The Achilles tendon (also known as the heel cord or calcaneal tendon) is a strong, fibrous band of tissue that connects the calf muscles (gastrocnemius, soleus, and plantaris) to the heel bone (calcaneus). These muscles, acting via the tendon, cause plantar flexion of the foot at the ankle, and (except soleus) flexion of the knee. Rupture of the tendon can occur in anyone, but is commonly seen in landing athletes (ex. basketball players) and “weekend warriors”. If your Achilles tendon ruptures, you might hear a pop, followed by an immediate sharp pain in the back of your ankle and lower leg that is likely to affect your ability to walk properly.

It was previously believed that a rupture of the Achilles was best treated surgically. However, more recently, the management of Achilles tendon ruptures has fallen under the spotlight with multiple studies comparing the effectiveness of non-operative management to surgery, with conservative management coming out either on top or equivalent to surgery in many cases.

Of particular note, a revolutionary study by Willitis et al. from the University of Western Ontario (JBJS 2010) – Dr. Dold’s alma mater – looked specifically at operative versus non-operative treatment of acute Achilles tendon ruptures, while following a strict accelerated functional rehabilitation protocol to manage the non-operative group. This was a level 1, prospective, randomized trial comparing the two treatment options. The result of this study showed that all measured outcomes of non-operative treatment (re-rupture rate, post-operative strength, the Leppilahti score, range of motion, and calf circumference) were acceptable and were clinically similar to those for operative treatment.

Furthermore, all of the potentially serious adverse effects of surgery were avoided by treating the injuries non-operatively. Various other studies have been published since this trial. Some show an increased re-rupture rate with non-operative treatment, while others show no difference in the majority of outcome measures.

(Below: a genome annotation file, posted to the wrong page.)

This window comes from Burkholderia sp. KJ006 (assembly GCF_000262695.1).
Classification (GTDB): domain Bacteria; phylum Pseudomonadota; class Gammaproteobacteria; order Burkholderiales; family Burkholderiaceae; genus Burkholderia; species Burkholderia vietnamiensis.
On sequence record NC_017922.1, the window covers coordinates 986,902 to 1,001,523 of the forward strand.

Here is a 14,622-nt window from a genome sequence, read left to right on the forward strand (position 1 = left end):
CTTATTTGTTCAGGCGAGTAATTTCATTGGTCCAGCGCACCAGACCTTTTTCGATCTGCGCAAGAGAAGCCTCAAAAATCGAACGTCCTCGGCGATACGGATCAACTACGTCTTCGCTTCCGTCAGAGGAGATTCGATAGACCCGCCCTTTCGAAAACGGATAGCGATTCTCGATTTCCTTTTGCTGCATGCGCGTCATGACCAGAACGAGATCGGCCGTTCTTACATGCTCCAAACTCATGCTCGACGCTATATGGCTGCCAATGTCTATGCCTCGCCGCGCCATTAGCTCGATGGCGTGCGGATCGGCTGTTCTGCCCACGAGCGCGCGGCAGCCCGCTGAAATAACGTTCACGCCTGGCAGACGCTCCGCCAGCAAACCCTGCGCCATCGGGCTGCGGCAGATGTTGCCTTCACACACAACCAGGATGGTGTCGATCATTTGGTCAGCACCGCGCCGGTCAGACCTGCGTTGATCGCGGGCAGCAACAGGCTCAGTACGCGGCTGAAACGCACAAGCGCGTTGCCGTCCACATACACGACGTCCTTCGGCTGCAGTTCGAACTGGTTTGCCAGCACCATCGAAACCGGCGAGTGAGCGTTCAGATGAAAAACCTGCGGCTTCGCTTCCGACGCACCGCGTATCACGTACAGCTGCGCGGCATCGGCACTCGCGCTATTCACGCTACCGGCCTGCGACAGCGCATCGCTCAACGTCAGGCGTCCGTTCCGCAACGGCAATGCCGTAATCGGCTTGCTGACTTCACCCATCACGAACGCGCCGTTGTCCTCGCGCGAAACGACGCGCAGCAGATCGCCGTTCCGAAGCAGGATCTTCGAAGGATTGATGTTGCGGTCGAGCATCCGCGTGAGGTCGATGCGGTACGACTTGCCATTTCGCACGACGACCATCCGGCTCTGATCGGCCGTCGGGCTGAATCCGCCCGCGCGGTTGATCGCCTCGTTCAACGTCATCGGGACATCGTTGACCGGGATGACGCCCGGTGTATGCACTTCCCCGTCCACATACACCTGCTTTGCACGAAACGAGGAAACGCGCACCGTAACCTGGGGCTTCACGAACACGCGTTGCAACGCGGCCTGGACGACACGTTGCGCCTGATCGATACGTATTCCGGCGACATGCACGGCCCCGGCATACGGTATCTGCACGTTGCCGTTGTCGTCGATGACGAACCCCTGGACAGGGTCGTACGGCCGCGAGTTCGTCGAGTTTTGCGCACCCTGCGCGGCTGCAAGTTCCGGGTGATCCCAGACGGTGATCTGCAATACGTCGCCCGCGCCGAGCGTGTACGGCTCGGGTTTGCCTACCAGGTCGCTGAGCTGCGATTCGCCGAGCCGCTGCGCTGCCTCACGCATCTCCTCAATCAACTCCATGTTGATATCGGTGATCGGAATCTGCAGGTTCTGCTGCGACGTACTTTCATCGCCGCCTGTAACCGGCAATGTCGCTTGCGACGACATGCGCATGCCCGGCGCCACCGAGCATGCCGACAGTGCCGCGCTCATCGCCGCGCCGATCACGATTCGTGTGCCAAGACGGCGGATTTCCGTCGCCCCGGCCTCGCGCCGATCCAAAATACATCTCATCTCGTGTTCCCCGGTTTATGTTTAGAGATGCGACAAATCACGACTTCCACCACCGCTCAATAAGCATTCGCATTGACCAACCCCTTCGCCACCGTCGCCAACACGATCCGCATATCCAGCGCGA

If you’re interested in listening to Dr. Dold discuss the management of Achilles tendon ruptures, find it here:

Recover With Purpose Podcast – Dr. Andrew Dold – Achilles Tendon Rupture.


  • Sudden onset of sharp pain in the heel and back of the calf.
  • Patient usually reports a audible “pop” after landing on the affected leg.
  • Weakness and difficulty walking after the injury.
  • Pain and swelling in the heel area after the injury

Treatment Options:

  • Non-operative management options:
    • Accelerated functional rehabilitation protocol
    • Platelet-Rich Plasma (PRP)
    • Bone Marrow Aspirate Concentrate (BMAC)
  • Surgery

The decision on whether to manage an acute Achilles tendon rupture conservatively or with surgery depends on a number of important factors. These include:

  1. Patient factors (age, activity level, medical comorbidities, etc.)
  2. Injury factors (open vs. closed injury, gap between tendon ends, complete vs. partial tear)

Many studies have emerged recently trying to predict factors associated with positive outcomes after conservative management of these injuries. One important factor to consider is the gap between tendon ends, as elongation of the repaired tendon and muscle length is reported to produce inferior functional results, as illustrated by this study. The gap between tendon ends after a rupture can be broadly assessed on physical exam, but is best appreciated with an MRI or ultrasound with the ankle in a plantar flexed position. Dr. Dold will generally order one of these studies for patients with an acute rupture to better assess the injury and predict the likelihood of successful non-operative management.

Studies/Literature Review: